Please use this identifier to cite or link to this item: https://apo.ansto.gov.au/dspace/handle/10238/11622
Title: Fluorine-18 radiolabelling and in vitro / in vivo metabolism of [18F]D4-PBR111
Authors: Wyatt, NA
Safavi-Naeini, M
Wotherspoon, ATL
Arthur, A
Nguyen, A
Parmar, A
Hamze, H
Day, CM
Zahra, D
Matesic, L
Davis, E
Rahardjo, GL
Yepuri, NR
Shepherd, R
Murphy, RB
Pham, TQ
Nguyen, VH
Callaghan, PD
Holden, PJ
Grégoire, MC
Darwish, TA
Fraser, BH
Keywords: Fluorine 18
Proteins
Ligands
Inflammation
Tracer techniques
Rats
Issue Date: 26-May-2019
Publisher: John Wiley & Sons, Inc
Citation: Wyatt, N. A., Safavi-Naeini, M., Wotherspoon, A., Arthur, A., Nguyen, A. P., Parmar, A., Hamze, H., Day, C. M., Zahra, D., Matesic, L., Davis, E., Rahardjo, G. L., Yepuri, N. R., Shepherd, R. K., Murphy, R. B., Pham, T. Q., Nguyen, V. H., Callaghan, P. D., Holden, P. J., Grégoire, M.-C., Darwish, T.A. & Fraser, B. H. (2019). Fluorine-18 radiolabelling and in vitro / in vivo metabolism of [18F]D4-PBR111. Paper presented at the 23rd International Symposium on Radiopharmaceutical Sciences (ISRS 2019), Beijing, China, 26 to 31 May, 2019.In Journal of Labelled Compounds & Pharmaceuticals 62(S1), S123-S588. doi:10.1002/jlcr.3725
Abstract: Objectives The 18 kDa Translocator Protein (TSPO) is a receptor protein located in the outer mitochondrial membrane. TSPO is a bio-marker for inflammation associated with numerous diseases including cancer, multiple sclerosis, Parkinson's and Alzheimer's diseases, stroke, Huntington's disease, and HIV encephalitis. Consequently, there is significant interest in radiolabelled TSPO ligands as new radiotracers. This includes [18F]PBR111 which shows potential for imaging neuroinflammation but suffers from significant de‐fluorination in vivo (rats). This leads to non‐specific bone uptake and low signal‐to-noise ratios in vivo, leading to lower quality PET images. To address these problems, a deuterated 2nd generation radiotracer has been synthesised and its metabolic stability compared to regular [18F]PBR111. Methods The synthesis of [18F]D4‐PBR111 radiolabelling precursor was achieved following an adaptation of our previously published method.5 The radio‐synthesis of [18F]PBR111 and [18F]D4‐PBR111 was performed on a Synthra synthesis module by nucleophilic substitution of PBR111 or D4‐PBR111 tosylate precursor with [18F]fluoride based on adaptations of conditions previously described. In vitro metabolism was evaluated by incubating [18F]PBR111 or [18F]D4‐PBR111 with either rat or human liver microsomes, NADPH generating solution and 0.1M potassium phosphate buffer pH 7.4 (PBS) at 37°C. Supernatant was collected at various time points over a 60 min period. The supernatant was then analysed via radio‐HPLC to determine the metabolite components. A control sample was used for each assay containing all the components of the assay apart from the NADPH generating solution to rule out any breakdown of the radiotracer not caused by the microsomal process. In vivo PET and metabolite studies consisted of male Sprague Dawley Rats (n = 16) being injected with either 100 MBq [18F]PBR111 or [18F] D4‐PBR111 and a PET acquisition was performed for a 60 min scan. During this process blood samples were taken from the rats at various time points up to 60 min via the femoral artery. Plasma was separated from whole blood and the percentage of the metabolite components and the in‐tact tracer was analysed by radio‐HPLC and Solid Phase Extraction (SPE) as previously described. Results In vitro assay results showed the presence of 7 visible [18F] radio‐metabolite peaks and were given a numerical value based on their polarity on the HPLC chromatogram. The results showed that rat microsomes metabolised both [18F]PBR111 and [18F]D4‐PBR111 much faster than the human microsomes. In vivo PET imaging in rats showed a 42% reduction of the median [18F]D4‐PBR111 (Figure 1, A) uptake in bone (vertebrae) compared to non‐deuterated [18F] PBR111 (Figure 1B). This data supports the hypothesis that the introduction of deuterium has significantly reduced the defluorination of the PBR111 radiotracer. Conclusions A deuterated radiotracer [18F]D4‐PBR111 was developed and evaluated in vivo in rats, demonstrating that it is more resistant to metabolic breakdown compared to non‐deuterated [18F]PBR111. Careful choice of the site of deuteration resulted in a decreased rate of defluorination, and a notable increase in the median uptake of the radiotracer in regions with high TSPO expression. Rat and human liver microsomal assays were an effective screening tool for predicting the potential metabolic differences between the deuterated and non‐deuterated analogues. Our results provide further evidence of the benefit that deuterium can have, not only, in stabilisation but also in altering the metabolic profile of a radiotracer. Further studies are now underway to evaluate [18F]D4‐PBR111 vs [18F]PBR111 in animal disease models. © 2019 The Authors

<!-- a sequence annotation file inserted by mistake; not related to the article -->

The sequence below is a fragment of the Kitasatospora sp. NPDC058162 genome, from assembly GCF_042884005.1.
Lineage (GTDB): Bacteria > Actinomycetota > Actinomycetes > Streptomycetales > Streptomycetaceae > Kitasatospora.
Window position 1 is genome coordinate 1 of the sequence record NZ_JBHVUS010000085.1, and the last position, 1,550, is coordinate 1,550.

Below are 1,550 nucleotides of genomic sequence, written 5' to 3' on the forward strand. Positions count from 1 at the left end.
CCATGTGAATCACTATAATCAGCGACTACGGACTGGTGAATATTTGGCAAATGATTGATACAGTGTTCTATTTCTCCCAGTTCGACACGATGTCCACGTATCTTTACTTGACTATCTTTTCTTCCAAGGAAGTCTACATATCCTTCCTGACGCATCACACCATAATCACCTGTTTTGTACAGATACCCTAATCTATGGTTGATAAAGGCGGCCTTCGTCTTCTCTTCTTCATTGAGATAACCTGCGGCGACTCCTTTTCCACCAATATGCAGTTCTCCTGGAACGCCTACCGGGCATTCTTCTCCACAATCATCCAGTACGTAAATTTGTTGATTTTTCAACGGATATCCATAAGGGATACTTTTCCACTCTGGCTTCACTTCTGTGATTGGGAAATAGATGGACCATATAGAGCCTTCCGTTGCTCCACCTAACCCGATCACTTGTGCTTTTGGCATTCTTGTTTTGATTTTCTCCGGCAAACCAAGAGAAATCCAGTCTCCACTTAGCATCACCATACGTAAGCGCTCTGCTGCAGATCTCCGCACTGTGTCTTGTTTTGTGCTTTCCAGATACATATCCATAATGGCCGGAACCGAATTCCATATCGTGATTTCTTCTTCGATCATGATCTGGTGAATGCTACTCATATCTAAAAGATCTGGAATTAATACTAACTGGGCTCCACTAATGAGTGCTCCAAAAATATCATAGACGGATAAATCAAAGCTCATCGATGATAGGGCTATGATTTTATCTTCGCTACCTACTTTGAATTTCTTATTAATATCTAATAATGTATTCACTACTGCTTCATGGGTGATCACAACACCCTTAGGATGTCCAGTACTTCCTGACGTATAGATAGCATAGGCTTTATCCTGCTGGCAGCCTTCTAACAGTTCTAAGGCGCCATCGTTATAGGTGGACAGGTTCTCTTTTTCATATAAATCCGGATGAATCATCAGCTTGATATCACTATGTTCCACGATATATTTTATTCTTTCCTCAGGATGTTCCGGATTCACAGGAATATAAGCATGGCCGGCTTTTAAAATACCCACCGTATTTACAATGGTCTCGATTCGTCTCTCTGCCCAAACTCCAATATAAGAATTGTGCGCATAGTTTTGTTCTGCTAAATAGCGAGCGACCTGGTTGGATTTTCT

Description: Volume 62, Supplement 1 of the Journal of Labelled Compounds & Pharmaceuticals is comprised of the Abstracts from ISRS 2019.
URI: https://doi.org/10.1002/jlcr.3725
https://apo.ansto.gov.au/dspace/handle/10238/11622
ISSN: 1099-1344
Appears in Collections:Conference Publications

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